Incidents connected with the uncertain fate of certain prisoners of war in Matamoros, during the spring and summer of 1836, form an episode in the epic of the Texas Revolution which, though not historically important, is interesting from the showing it gives of the better side of the Mexican character. The prisoners taken by Urrea in the two actions (at San Patricio and Agua Dulce) numbered twenty-three. Two of them were detained in Texas, though eventually released and the remaining twenty-one were sent under an escort to Matamoros. Of the latter number, seven were Mexicans of San Antonio; one was an Englishman; one an Irishman, and one a German of culture, named Langenheim. The remaining eleven were natives of the United States. Before their capture Urrea had received orders from Santa Anna to have all Texans, and foreigners in Texas found in arms against the Government, promptly shot. Urrea, though a man of not much capacity or principle, was not blood-thirsty, and when not overruled by orders of a superior, or stirred by irritation, was disposed to treat prisoners with lenity. On this occasion he wrote to Santa Ana that he could not bring himself to execute men in cold blood and begged his General-in-Chief to excuse him for having turned his prisoners over to the officer in command at Matamoros. I learned this from General Bradburn. He was present when the letter was received and read by Santa Ana, who made no comment on it to those present. Urrea, however, though he did not covet the office of executioner, in this act merely shifted to another a task which was repugnant to himself, as he afterward did when he left behind him the prisoners of Goliad. Those from San Patricio arrived in Matamoros, where I then resided, before the middle of March, and were confined in a large barrack in the lower edge of the city, where the garrison was quartered. sdct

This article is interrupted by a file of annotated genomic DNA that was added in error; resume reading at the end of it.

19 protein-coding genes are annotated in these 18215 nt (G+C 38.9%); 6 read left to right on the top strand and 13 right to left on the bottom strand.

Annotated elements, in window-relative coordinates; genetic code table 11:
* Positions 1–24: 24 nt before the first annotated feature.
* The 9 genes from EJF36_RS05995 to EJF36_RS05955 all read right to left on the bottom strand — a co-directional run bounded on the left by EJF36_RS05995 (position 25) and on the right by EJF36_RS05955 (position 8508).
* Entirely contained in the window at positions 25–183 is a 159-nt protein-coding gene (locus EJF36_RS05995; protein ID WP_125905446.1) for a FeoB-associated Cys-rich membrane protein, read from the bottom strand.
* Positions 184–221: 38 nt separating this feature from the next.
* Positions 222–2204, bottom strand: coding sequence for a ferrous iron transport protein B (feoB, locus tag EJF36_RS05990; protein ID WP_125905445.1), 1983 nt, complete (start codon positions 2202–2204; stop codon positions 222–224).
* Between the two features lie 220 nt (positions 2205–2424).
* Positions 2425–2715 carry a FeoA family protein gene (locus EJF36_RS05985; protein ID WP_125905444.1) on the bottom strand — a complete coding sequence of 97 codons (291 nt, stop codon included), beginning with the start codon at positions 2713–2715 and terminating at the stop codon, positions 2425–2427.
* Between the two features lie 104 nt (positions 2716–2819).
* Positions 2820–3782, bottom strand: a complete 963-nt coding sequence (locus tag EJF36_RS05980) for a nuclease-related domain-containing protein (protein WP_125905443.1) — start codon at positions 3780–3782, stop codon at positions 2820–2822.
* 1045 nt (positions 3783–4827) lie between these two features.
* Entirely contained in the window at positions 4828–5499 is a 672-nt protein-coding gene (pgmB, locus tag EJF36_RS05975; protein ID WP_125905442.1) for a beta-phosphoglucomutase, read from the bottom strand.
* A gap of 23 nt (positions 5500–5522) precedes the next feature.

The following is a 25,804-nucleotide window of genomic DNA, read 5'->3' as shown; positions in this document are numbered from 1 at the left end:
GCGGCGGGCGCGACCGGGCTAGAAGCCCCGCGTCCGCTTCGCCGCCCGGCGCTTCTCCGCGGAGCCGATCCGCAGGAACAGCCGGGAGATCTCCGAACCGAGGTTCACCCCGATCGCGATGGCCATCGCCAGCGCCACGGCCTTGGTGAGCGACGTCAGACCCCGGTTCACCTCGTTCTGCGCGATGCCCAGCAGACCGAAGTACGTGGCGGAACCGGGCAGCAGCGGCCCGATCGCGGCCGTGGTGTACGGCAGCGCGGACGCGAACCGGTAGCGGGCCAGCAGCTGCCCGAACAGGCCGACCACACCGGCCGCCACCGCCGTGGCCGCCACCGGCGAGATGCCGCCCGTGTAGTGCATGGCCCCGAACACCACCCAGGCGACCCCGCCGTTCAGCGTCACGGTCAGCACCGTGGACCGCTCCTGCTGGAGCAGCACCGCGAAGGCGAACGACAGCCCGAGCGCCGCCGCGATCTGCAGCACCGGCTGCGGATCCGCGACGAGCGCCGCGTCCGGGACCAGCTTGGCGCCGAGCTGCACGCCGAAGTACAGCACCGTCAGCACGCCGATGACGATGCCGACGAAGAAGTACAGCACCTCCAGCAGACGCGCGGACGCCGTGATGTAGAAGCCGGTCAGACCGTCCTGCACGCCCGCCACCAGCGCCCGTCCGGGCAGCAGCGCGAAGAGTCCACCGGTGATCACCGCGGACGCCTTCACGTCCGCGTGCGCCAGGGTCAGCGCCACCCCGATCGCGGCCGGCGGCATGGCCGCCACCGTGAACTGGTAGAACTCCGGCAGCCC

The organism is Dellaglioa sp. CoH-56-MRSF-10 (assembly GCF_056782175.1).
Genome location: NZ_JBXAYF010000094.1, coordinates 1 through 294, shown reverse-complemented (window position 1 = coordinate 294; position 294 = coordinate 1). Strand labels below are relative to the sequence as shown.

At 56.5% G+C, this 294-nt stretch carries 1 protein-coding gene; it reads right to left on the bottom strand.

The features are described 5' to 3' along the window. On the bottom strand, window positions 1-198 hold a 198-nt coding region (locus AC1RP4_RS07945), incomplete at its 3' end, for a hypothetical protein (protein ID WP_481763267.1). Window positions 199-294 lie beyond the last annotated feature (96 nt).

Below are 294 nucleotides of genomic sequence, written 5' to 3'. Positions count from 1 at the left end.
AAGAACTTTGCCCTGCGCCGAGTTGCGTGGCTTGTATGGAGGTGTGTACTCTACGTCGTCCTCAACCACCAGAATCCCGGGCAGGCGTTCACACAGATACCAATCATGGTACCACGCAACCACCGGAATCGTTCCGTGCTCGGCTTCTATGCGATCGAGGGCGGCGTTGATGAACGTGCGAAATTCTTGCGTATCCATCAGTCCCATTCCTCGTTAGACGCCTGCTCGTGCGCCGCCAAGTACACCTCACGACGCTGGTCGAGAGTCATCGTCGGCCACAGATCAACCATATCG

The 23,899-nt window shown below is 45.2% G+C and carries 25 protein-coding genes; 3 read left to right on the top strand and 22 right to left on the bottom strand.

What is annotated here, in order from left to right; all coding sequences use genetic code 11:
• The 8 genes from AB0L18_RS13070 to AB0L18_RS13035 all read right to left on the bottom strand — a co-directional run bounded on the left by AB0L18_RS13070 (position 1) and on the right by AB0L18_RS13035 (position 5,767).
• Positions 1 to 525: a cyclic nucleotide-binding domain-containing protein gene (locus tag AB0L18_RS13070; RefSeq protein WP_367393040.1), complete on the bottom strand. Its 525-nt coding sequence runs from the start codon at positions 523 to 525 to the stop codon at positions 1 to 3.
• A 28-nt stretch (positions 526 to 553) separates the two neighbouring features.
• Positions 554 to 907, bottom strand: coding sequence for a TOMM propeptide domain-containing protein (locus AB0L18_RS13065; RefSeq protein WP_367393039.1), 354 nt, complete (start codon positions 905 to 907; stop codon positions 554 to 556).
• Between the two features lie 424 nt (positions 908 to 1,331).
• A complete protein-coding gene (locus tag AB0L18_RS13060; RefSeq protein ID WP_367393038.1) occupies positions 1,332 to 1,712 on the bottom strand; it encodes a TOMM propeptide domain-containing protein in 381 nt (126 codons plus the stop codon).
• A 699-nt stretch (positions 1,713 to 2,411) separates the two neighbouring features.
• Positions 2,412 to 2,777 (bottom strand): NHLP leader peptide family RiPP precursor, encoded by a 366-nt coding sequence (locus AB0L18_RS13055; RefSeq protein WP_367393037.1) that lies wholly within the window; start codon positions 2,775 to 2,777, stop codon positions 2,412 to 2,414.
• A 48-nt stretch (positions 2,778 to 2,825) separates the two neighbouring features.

A few days after the arrival of the Texian prisoners from San Patricio, the American residents of Matamoros learned that they were suffering from hunger. The officers of whom inquiry was made concerning this said that the deficiency of food was owing to some derangement in the routine of the commissariat, as well as its lack of means, which had put the garrison also on scant allowance, but that it had been and still was the intention of the military authorities to give the prisoners the same rations allowed to the troops. It was then proposed by the American residents who made the inquiry, that they would furnish the prisoners with rations if the commissariat would, when in funds, pay to the contributors the regulation price of the rations so furnished. This was agreed to, and the food of the prisoners was supplied on this footing for over six months. During about two months, the funds were derived by a subscription among the aforesaid residents; but for the rest of the time, four months and upwards, owing to a misunderstanding among the contributors, the burden was thrown wholly upon one of them, who acted as factor for the rest. No part of this outlay was ever refunded by the Mexican authorities, but the portion paid by the largest contributor was afterwards returned to him by Texas. He ceased to supply the prisoners at their own request; for when they learned that the burden had long been thrown upon one, they offered to take the risk of starvation rather than let the imposition continue, saying they would bear three days' hunger to see if it would shame their custodians into doing their duty. The experiment succeeded without the penance apprehended, for when the dole of charity stopped, the government rations took its place.